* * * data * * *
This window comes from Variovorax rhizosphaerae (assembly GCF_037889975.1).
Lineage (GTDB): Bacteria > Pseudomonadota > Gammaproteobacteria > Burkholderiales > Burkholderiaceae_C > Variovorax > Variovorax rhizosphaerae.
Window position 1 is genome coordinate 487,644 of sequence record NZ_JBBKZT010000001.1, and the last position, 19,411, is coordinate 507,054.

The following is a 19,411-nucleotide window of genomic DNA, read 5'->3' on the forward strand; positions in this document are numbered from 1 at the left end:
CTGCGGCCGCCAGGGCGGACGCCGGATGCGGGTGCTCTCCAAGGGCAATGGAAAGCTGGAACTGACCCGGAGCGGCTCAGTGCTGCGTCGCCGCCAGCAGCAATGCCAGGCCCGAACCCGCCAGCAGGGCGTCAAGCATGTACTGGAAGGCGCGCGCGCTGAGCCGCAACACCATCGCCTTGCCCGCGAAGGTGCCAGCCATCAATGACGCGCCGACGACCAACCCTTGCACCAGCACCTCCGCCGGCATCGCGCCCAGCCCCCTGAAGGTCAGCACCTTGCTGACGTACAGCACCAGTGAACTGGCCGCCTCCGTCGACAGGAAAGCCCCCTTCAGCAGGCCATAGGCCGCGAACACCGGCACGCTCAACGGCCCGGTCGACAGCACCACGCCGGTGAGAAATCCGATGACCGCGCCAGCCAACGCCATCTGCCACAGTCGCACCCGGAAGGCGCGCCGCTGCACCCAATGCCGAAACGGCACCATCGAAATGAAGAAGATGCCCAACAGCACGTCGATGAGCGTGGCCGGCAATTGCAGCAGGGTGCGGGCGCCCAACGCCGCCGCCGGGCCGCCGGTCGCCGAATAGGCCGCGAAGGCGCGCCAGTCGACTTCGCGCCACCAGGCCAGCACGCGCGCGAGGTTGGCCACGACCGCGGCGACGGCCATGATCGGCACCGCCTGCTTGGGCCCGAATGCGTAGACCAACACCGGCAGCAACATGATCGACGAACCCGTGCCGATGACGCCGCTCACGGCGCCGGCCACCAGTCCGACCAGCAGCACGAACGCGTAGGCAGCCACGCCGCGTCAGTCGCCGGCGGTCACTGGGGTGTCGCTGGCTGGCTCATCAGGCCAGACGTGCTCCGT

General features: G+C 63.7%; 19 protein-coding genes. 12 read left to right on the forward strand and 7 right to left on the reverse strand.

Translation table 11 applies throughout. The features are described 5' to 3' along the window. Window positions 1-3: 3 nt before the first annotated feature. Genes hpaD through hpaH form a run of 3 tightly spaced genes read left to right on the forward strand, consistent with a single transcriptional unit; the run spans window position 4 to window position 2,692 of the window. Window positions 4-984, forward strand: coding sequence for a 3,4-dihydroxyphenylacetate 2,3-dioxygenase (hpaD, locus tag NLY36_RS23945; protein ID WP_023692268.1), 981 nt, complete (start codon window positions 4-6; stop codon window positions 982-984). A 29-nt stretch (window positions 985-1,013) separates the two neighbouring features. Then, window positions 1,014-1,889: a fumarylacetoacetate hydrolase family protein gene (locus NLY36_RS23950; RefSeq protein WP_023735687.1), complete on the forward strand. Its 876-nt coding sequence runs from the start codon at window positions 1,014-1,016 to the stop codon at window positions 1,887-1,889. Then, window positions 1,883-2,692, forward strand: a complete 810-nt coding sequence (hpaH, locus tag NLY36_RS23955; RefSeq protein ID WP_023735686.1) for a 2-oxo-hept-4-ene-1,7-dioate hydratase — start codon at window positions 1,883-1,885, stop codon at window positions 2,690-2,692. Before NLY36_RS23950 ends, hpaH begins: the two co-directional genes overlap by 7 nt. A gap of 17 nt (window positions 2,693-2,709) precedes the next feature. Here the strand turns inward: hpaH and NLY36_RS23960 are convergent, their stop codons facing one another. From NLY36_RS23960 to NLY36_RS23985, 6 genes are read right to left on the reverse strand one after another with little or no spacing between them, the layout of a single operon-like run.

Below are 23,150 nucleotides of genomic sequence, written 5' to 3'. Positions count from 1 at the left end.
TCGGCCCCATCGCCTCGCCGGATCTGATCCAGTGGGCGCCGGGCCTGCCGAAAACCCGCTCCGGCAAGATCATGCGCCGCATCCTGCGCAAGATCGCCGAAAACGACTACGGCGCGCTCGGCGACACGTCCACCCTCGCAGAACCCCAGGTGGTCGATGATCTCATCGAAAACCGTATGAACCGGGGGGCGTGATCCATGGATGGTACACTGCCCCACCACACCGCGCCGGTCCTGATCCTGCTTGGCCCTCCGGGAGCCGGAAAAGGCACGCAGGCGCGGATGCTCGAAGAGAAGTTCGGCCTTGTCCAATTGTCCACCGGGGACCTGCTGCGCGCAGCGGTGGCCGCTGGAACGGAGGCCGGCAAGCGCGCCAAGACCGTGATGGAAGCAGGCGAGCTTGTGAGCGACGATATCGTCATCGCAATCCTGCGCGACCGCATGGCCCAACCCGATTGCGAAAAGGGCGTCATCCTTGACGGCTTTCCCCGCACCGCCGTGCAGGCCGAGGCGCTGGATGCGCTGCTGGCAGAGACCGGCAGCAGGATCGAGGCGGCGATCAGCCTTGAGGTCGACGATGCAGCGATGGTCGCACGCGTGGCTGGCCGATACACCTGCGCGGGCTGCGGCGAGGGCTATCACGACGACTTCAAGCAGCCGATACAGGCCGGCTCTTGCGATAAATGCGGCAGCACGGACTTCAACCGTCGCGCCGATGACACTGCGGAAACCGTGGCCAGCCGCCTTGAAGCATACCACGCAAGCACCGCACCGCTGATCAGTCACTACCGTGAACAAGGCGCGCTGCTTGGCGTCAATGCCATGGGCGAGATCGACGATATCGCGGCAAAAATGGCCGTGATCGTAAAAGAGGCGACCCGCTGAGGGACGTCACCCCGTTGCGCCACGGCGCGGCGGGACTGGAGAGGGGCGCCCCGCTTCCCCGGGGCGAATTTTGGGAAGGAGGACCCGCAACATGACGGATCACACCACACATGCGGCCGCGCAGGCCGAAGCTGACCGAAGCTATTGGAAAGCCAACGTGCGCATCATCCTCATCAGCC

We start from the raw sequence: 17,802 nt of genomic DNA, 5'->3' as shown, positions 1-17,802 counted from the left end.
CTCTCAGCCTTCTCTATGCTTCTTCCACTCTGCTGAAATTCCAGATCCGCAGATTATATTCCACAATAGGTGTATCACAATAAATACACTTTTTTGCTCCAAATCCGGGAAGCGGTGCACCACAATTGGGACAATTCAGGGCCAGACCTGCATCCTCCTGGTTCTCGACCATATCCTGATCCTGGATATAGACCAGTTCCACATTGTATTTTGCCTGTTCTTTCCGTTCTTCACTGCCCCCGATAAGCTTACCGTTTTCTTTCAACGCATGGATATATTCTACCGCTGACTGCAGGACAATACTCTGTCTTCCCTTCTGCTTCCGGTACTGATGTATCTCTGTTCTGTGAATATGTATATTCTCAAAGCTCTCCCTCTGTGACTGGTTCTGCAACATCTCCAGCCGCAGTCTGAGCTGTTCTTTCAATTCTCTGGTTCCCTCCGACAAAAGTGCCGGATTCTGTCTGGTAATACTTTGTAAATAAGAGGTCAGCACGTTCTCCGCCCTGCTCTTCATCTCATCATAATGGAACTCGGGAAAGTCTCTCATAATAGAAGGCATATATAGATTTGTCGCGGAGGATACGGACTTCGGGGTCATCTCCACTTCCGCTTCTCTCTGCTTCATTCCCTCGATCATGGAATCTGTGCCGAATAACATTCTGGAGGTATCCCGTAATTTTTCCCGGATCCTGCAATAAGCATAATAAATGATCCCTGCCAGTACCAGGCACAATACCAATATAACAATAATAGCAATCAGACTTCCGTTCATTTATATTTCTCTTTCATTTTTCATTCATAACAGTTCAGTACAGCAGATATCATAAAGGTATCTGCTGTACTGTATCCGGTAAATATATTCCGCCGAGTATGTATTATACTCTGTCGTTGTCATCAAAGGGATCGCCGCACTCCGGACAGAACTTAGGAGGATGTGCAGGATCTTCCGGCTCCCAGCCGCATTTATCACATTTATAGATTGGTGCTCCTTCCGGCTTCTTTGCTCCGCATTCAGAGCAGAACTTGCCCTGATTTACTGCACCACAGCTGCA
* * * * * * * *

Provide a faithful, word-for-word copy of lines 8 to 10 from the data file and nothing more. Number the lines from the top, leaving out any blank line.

Below are 23,150 nucleotides of genomic sequence, written 5' to 3'. Positions count from 1 at the left end.
TCGGCCCCATCGCCTCGCCGGATCTGATCCAGTGGGCGCCGGGCCTGCCGAAAACCCGCTCCGGCAAGATCATGCGCCGCATCCTGCGCAAGATCGCCGAAAACGACTACGGCGCGCTCGGCGACACGTCCACCCTCGCAGAACCCCAGGTGGTCGATGATCTCATCGAAAACCGTATGAACCGGGGGGCGTGATCCATGGATGGTACACTGCCCCACCACACCGCGCCGGTCCTGATCCTGCTTGGCCCTCCGGGAGCCGGAAAAGGCACGCAGGCGCGGATGCTCGAAGAGAAGTTCGGCCTTGTCCAATTGTCCACCGGGGACCTGCTGCGCGCAGCGGTGGCCGCTGGAACGGAGGCCGGCAAGCGCGCCAAGACCGTGATGGAAGCAGGCGAGCTTGTGAGCGACGATATCGTCATCGCAATCCTGCGCGACCGCATGGCCCAACCCGATTGCGAAAAGGGCGTCATCCTTGACGGCTTTCCCCGCACCGCCGTGCAGGCCGAGGCGCTGGATGCGCTGCTGGCAGAGACCGGCAGCAGGATCGAGGCGGCGATCAGCCTTGAGGTCGACGATGCAGCGATGGTCGCACGCGTGGCTGGCCGATACACCTGCGCGGGCTGCGGCGAGGGCTATCACGACGACTTCAAGCAGCCGATACAGGCCGGCTCTTGCGATAAATGCGGCAGCACGGACTTCAACCGTCGCGCCGATGACACTGCGGAAACCGTGGCCAGCCGCCTTGAAGCATACCACGCAAGCACCGCACCGCTGATCAGTCACTACCGTGAACAAGGCGCGCTGCTTGGCGTCAATGCCATGGGCGAGATCGACGATATCGCGGCAAAAATGGCCGTGATCGTAAAAGAGGCGACCCGCTGAGGGACGTCACCCCGTTGCGCCACGGCGCGGCGGGACTGGAGAGGGGCGCCCCGCTTCCCCGGGGCGAATTTTGGGAAGGAGGACCCGCAACATGACGGATCACACCACACATGCGGCCGCGCAGGCCGAAGCTGACCGAAGCTATTGGAAAGCCAACGTGCGCATCATCCTCATCAGCC

We start from the raw sequence: 17,802 nt of genomic DNA, 5'->3' as shown, positions 1-17,802 counted from the left end.